Hey guys! I'm so excited to introduce you to an exciting new author whose debut novel, MY LAST KISS just came out! Her name is Bethany Neal, and I had the pleasure of meeting her on one of my author tours and since then, we've become social media buddies. She's sweet, fun, thoughtful and we've had more than one convo about one of our TV faves, AMERICAN HORROR STORY.
Well, you're in luck because Bethany's stopping by to give you a little insight into the sometimes evil world of frenemies...just in time to prepare you for MY LAST KISS. I've already ordered my copy...don't wait too long to get yours!
|Congrats to author Bethany Neal to her debut novel MY LAST KISS!|
The art of the frenemy. We’ve all had them. Some of us might have even been one in the past—or at this very moment—but one thing is true when it comes to frenemies (at least in pop culture): we love to hate them. But why? My novel has its fair share of frenemy love/hate that leads to the ultimate betrayal of the main character Cassidy Haines. Read on as I analyze this list of royal Queen Bee-otches to find out.
First up is Ali from the series by Sara Shepard. Talk about two-faced. Ali manages to torment her band of hot for teacher, pill-popping, donut-purging, closeted friends more after she's dead than when she's alive. Brutal, right? But behind every scheme and lie Ali orchestrates, one thing is evident. She’s afraid. Of what? You’ll have to read the books (or watch the show) to find out. The point here is there are two types of frenemies: those who are afraid and those who are jealous. And they’ll tear you down one insecurity at a time to avoid having to admit it.
Courtney Shayne from the movie is the latter. Her signature color might be red, but her blood runs a deep envious shade of green. Liz Purr’s death by birthday-prank-gone-wrong courtesy of a particularly bitter jawbreaker might have been an accident, but damned if Courtney wasn’t pleased at punch to strut down the school halls in a V formation—Courtney at the point—mere hours after the much-adored alpha nice girl bit the big one. Courtney couldn’t stand that Liz was revered and loved. Nothing pisses off an alpha girl more than coming in second place to someone who doesn’t have to resort to suggestively licking popsicles to impress a guy in a letter jacket.
Kathryn from the movie takes the saying "Keep your friends close and your enemies closer" to a whole new level of villainy when she helps her stepbrother/borderline incestuous play toy Sebastian de-virginize the self-proclaimed waiting-for-marriage Annette. Kathryn is so hellbent on revenge that she swaps spit with her droll nemesis Cecil in Central Park in an attempt to “corrupt” her. But playing puppetmaster on the elite Upper West Side has its pitfalls and Kathryn falls victim to just about every one of them in the end…including an unhealthy dependency on her suspiciously powdery rosary.
Regina George from the movie epitomizes the term frenemy. She will literally tell you she loves your “vintage” skirt to your face and turn around to tell someone else that it’s “the ugliest f-ing skirt” she’s ever seen. In my totally professional psychoanalysis (based solely on a lifetime of watching teen movies), Regina is both afraid (of being alone) and jealous (of anyone with better hair than her). Regina deals with her insecurities by portraying a persona that will land her as many “friends” as possible. The sweet on the outside, sour on the inside game is a classic from the frenemy playbook. To double the offense, pro-frenemies like Regina “friends” equal power in which she can wield to fill the gapping void of insecurities sticking to her insides like glitter rubbed off the Burn Book. She’s the typical kid who never learned to share on the playground…only she had a perfect enough smile to get away with it, and now she’s stealing away boyfriends and teacher’s integrity instead of sandbox toys.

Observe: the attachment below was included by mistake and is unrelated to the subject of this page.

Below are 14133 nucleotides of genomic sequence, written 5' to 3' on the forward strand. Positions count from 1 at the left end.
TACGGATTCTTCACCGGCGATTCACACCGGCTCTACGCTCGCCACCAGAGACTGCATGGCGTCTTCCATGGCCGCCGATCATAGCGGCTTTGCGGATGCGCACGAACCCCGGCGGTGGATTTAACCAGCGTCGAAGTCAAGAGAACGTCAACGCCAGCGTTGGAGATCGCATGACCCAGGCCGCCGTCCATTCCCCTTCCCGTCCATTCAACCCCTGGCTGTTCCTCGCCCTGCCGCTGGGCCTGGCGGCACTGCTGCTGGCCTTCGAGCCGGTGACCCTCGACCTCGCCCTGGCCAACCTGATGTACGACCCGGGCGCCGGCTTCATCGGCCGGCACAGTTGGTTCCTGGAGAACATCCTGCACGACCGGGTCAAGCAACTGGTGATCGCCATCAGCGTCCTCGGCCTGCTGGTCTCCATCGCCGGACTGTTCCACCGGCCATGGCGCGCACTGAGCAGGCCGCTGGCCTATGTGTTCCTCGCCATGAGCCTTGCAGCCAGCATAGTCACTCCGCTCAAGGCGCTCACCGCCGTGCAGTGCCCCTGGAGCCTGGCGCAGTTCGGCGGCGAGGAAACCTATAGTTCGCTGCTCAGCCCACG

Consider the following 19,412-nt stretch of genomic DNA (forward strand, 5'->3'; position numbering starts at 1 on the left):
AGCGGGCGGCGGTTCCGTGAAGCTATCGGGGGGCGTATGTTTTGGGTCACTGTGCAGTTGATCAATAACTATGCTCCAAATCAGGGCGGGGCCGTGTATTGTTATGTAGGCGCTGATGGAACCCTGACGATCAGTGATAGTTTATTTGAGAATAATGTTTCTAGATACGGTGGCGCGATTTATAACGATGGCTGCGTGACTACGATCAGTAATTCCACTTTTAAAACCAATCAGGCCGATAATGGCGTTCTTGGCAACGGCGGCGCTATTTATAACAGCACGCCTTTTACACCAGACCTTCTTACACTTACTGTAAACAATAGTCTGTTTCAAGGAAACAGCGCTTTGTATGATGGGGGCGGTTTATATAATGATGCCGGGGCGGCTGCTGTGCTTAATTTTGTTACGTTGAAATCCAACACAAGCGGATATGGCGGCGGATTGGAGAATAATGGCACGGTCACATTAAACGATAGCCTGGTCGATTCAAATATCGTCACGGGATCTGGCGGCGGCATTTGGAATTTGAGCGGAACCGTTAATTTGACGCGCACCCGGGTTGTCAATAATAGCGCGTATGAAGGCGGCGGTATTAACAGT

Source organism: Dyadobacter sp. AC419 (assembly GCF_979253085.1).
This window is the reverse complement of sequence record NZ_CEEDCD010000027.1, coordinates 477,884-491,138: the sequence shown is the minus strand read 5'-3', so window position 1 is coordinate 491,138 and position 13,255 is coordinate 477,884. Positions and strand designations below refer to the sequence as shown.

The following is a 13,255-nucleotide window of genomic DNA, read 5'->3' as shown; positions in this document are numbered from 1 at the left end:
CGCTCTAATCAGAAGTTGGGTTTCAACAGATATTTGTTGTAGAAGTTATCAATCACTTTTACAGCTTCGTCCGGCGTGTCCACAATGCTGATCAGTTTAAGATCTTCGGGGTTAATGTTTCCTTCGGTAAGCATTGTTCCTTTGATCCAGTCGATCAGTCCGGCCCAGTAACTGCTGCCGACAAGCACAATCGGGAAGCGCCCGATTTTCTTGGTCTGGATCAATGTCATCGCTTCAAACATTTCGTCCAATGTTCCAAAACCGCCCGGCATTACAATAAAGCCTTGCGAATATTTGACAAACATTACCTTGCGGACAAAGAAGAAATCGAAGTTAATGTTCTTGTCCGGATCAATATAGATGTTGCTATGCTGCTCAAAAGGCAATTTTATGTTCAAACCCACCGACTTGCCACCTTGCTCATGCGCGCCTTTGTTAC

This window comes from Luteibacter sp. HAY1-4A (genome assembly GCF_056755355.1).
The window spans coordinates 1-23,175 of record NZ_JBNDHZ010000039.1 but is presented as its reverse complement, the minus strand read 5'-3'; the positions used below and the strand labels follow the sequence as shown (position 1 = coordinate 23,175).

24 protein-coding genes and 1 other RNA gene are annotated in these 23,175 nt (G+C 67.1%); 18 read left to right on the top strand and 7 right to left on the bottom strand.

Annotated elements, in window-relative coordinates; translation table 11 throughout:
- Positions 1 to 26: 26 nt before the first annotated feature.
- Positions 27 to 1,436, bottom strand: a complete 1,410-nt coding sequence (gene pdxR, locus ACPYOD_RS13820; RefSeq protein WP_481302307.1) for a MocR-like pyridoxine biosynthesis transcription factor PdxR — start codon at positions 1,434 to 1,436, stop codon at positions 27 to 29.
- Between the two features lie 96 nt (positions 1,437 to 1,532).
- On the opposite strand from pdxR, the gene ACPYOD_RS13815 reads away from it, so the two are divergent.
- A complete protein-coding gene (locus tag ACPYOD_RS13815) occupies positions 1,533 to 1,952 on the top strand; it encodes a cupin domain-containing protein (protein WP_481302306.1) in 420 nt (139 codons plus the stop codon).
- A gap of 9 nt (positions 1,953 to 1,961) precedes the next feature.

And then we have Beth Cassidy from by Megan Abbott. Beth is the prototypical mean girl—hot cheerleader with a cool, blasé façade—but she’s the antithesis to every established frenemy law. She’ll just as easily trash talk to your face as behind your back, and you’ll want to be nearer to her all the more for it. She reigns with fear, but not her own—she’s fearless, as exemplified by her high-flying cheer stunts. She’ll play footsie with your fears then train them to kick you in the ass with your own foot, and you’ll still want her as your hard-as-acrylic-nails “friend” and have no idea why except that it’s better than the alternative. Beth is either the most messed up female on this list or she’s simply the most evolved. Hey, at least she’s honest. Kinda begs the question: what’s worse, the beast you know or the one lurking at the base of a cheer pyramid waiting to drop you when you fall?
Lastly...Cassidy Haines remembers her first kiss vividly. It was on the old covered bridge the summer before her freshman year with her boyfriend of three years, Ethan Keys. But her last kiss—the one she shared with someone at her seventeenth birthday party the night she died—is a blur. Now, Cassidy is trapped in the living world, not only mourning the loss of her human body, but left with the grim suspicion that her untimely death wasn’t a suicide as everyone assumes. She can’t remember anything from the weeks leading up to her birthday and she’s worried that she may have betrayed her boyfriend. If Cassidy is to uncover the truth about that fateful night and make amends with the only boy she’ll ever love, she must face her past and all the decisions she made—good and bad—that led to her last kiss.
Be sure to check out Bethany's new book and visit her on social media! Facebook & Twitter.